-There is also the PROF/TRAC European Qualification Scheme on nZEB skills which targets higher degree professionals. This framework constitutes a solid basis to compare the nZEB skills required by the different professions and from one country to another. This provides an extensive library of nZEB-related courses.

 

-The Train-to-NZEB project aims to provide training to improve the knowledge and skills in the construction sector and to provide practical training, demonstrations and a comprehensive consulting service for the design and construction of Nearly Zero-Energy Buildings (NZEB) supported by RES, based on the Passive House concept.

 

For the coming years, the focus will be on boosting the demand for skilled building professionals. The Horizon 2020 Secure, clean and efficient energy Work Programme for 2019-2020 is currently welcoming proposals in this field.

 

These proposals are expected to develop market level actions and/or support legislative changes.

 

The digitalisation of the building sector is a skill that keeps attracting attention and raises new questions.

 

Digital skills, and how to go about them and where will they take the building sector has been examined recently in the Skills event at CONSTRUMAT’19, where several experts from the construction sector and the European Commission gathered to answer such questions and develop guidelines to inform policymakers.

 

The proceedings to such event and the presentations are published in the BUILD UP Skills section and EASME website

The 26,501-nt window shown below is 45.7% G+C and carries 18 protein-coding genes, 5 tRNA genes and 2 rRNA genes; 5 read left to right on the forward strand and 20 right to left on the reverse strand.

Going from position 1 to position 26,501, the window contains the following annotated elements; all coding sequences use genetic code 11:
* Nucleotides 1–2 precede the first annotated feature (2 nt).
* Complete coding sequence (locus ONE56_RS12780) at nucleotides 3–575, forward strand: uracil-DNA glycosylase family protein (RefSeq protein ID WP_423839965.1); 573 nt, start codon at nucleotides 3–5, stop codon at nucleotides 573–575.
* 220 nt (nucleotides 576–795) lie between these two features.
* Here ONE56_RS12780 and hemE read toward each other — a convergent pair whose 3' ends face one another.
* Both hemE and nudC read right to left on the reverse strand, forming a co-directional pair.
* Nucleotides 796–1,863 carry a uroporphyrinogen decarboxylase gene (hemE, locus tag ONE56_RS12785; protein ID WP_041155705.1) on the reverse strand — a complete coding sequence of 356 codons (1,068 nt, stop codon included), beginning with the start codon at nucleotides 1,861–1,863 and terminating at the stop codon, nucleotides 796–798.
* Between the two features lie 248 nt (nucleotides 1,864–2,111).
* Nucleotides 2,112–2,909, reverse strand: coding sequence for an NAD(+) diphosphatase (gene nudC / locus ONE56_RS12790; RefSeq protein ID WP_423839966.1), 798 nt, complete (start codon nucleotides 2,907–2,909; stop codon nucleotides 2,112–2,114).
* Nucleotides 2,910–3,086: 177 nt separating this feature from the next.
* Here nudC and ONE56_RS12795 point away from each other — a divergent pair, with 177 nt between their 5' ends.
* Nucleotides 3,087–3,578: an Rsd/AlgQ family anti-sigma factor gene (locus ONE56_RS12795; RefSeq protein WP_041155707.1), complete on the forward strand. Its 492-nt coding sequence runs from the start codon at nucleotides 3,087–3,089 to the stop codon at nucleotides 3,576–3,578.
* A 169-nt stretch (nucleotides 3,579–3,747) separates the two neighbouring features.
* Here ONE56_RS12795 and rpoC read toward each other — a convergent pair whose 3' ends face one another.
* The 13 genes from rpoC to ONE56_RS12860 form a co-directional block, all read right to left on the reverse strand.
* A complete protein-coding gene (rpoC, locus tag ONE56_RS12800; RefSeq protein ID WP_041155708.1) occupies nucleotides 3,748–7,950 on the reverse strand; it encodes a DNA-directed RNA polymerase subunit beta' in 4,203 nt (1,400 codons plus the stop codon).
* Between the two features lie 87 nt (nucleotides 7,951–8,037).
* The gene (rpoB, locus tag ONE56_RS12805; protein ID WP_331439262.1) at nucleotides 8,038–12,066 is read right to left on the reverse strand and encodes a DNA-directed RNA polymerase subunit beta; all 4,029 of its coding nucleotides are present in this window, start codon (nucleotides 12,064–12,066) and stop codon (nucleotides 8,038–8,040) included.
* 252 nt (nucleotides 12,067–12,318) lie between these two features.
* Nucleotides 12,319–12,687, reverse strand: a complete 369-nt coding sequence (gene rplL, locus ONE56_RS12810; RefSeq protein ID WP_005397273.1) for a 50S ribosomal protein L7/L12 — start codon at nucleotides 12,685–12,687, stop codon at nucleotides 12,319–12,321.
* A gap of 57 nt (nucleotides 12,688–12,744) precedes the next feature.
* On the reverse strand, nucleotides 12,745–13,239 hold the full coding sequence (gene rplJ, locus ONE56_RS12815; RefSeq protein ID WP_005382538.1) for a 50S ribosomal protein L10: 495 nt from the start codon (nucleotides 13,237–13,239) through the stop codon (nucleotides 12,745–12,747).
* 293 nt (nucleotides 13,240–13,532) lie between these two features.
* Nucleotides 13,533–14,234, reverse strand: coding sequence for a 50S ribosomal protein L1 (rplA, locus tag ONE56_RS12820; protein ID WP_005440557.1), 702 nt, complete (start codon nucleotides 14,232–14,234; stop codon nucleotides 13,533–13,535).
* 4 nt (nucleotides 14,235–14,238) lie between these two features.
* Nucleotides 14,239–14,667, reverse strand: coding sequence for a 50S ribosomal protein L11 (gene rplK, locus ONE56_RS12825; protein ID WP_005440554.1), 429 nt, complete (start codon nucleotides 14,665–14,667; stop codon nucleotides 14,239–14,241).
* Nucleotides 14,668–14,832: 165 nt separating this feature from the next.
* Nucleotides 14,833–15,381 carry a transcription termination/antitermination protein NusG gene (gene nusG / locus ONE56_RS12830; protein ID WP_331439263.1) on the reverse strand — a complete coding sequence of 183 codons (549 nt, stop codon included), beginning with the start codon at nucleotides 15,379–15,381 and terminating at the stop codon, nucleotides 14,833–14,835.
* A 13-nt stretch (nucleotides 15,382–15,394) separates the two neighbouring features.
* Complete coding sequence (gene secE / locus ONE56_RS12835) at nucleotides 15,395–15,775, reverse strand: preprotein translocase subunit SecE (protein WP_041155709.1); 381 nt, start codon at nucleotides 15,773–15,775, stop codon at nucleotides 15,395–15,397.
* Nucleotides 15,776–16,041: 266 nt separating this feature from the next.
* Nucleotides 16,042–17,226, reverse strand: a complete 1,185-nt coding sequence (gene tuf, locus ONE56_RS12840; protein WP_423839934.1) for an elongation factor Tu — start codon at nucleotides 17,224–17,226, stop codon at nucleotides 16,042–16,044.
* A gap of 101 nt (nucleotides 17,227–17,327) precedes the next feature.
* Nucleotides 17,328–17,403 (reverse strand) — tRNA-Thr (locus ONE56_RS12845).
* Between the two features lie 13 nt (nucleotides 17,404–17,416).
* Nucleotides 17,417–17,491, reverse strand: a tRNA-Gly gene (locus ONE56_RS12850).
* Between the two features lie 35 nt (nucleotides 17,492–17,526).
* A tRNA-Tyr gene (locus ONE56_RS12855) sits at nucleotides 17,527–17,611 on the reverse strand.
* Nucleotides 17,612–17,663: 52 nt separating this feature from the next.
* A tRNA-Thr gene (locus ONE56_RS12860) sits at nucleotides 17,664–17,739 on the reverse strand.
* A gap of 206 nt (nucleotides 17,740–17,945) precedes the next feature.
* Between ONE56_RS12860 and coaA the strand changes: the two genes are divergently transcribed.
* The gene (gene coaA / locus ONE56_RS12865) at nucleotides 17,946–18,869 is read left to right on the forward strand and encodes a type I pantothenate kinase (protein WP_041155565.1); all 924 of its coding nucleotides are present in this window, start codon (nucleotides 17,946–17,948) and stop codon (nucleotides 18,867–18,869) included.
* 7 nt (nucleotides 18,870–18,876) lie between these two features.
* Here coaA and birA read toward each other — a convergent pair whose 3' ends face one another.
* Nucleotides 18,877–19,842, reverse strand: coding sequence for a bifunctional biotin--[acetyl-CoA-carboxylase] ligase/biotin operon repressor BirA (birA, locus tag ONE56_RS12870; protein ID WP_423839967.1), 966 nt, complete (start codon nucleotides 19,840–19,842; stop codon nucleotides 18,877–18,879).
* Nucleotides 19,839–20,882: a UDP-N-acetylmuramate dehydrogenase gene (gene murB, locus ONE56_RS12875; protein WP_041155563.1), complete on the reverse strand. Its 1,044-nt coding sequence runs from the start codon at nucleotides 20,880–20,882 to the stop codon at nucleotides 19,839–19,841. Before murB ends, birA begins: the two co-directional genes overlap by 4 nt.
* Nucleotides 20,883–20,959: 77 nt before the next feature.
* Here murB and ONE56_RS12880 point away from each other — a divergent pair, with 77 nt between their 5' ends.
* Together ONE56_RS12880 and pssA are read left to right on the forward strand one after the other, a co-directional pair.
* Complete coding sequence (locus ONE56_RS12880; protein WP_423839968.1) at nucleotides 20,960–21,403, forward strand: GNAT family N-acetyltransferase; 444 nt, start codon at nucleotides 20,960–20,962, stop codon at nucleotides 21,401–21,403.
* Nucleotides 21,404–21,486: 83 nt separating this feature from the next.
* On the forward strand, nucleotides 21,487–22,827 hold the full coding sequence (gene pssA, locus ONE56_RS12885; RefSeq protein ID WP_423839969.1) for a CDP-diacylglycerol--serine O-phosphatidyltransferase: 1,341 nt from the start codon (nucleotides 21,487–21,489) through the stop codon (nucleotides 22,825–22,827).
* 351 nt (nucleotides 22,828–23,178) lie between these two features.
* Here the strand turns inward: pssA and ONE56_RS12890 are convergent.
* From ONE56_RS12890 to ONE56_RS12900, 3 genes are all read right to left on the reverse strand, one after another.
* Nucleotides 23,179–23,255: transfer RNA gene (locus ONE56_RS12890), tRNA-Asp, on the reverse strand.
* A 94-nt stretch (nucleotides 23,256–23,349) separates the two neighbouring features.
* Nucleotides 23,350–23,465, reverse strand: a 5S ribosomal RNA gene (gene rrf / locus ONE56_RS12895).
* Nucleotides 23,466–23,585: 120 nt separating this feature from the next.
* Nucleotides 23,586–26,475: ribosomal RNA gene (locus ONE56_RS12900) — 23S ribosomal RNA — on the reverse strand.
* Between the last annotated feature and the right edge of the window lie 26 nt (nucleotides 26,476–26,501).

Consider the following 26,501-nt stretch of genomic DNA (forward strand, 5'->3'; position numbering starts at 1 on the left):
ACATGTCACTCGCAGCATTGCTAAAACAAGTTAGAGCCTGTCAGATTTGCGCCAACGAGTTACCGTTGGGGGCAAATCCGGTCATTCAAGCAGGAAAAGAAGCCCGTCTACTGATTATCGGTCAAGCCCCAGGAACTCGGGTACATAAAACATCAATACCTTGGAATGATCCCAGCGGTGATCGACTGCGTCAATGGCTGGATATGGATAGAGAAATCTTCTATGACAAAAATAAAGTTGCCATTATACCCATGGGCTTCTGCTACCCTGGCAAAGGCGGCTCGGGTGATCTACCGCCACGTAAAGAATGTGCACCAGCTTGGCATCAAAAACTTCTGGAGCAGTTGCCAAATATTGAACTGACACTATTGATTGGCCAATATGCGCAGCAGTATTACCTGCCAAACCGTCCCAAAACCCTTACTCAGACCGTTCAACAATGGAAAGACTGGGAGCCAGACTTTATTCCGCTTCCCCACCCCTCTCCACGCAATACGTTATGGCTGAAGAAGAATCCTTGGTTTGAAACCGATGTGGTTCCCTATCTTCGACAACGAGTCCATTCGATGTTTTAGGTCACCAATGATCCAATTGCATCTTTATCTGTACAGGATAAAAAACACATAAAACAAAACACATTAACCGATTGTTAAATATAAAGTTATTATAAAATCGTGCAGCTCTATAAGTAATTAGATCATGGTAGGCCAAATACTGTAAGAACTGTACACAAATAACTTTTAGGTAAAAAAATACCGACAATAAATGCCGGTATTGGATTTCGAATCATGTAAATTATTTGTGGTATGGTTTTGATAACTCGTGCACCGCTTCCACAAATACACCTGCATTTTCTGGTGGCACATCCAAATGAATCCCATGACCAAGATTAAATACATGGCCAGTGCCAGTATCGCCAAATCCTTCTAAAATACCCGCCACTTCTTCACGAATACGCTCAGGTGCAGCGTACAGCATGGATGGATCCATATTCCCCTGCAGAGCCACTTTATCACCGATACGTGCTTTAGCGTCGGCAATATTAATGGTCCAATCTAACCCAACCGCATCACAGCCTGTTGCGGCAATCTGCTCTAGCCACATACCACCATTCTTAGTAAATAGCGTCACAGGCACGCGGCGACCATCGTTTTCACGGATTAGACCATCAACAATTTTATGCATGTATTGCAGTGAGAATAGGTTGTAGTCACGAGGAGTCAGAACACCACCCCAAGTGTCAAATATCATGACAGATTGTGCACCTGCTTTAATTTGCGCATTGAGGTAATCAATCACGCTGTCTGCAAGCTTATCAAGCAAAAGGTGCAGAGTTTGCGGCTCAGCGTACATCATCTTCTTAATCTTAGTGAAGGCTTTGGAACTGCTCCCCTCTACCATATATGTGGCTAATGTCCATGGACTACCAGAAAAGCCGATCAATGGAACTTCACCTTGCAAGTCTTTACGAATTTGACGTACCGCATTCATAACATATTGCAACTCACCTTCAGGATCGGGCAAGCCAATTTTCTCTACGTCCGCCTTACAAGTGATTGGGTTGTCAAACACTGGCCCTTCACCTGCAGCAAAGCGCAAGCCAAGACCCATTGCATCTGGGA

Among the certainties, one is that digital attitude in the building sector has been increasing over recent years, but it is necessary it continues to increase and improve in the future.

 

One tangible example is the even larger use of building information modelling (BIM) which allows not only an enhanced systematic approach for quality control of the entire process, it also facilitates the change of the scale and scope of focus within a building-related project.

 

BIM can manage neighbourhood scale design for planning purposes but is also very useful when designing low to zero carbon technologies, such as district heating at a development level.

 

A digital environment allows to hold constructive detailing information that can be later used in the construction phase and reach a 1:1 scale of specific constructive detail for tendering purposes.

 

The principal benefit of BIM is that it allows the efficient progress throughout the lifecycle of an architectural project from design through construction to closeout and beyond, safeguarding information and integrating different stakeholder requirements in a common data environment.

 

Later in the buildings’ life cycle, the same detail can be used as a source of information for maintenance and retrofitting activities.

 

A number of projects currently funded under the BUILD UP Skills initiative are developing  BIM related skills qualification frameworks as well as competencies training: these are the Net-UBIEP , BIMplement, BIMEET and BIMcert projects.

 

Digitalisation has achieved an important point for performance prediction, with the introduction of Building Energy Modelling (BEM) in the design of buildings. BEM tools and processes can be used to simulate energy performance, evaluate energy needs and optimize architectural design.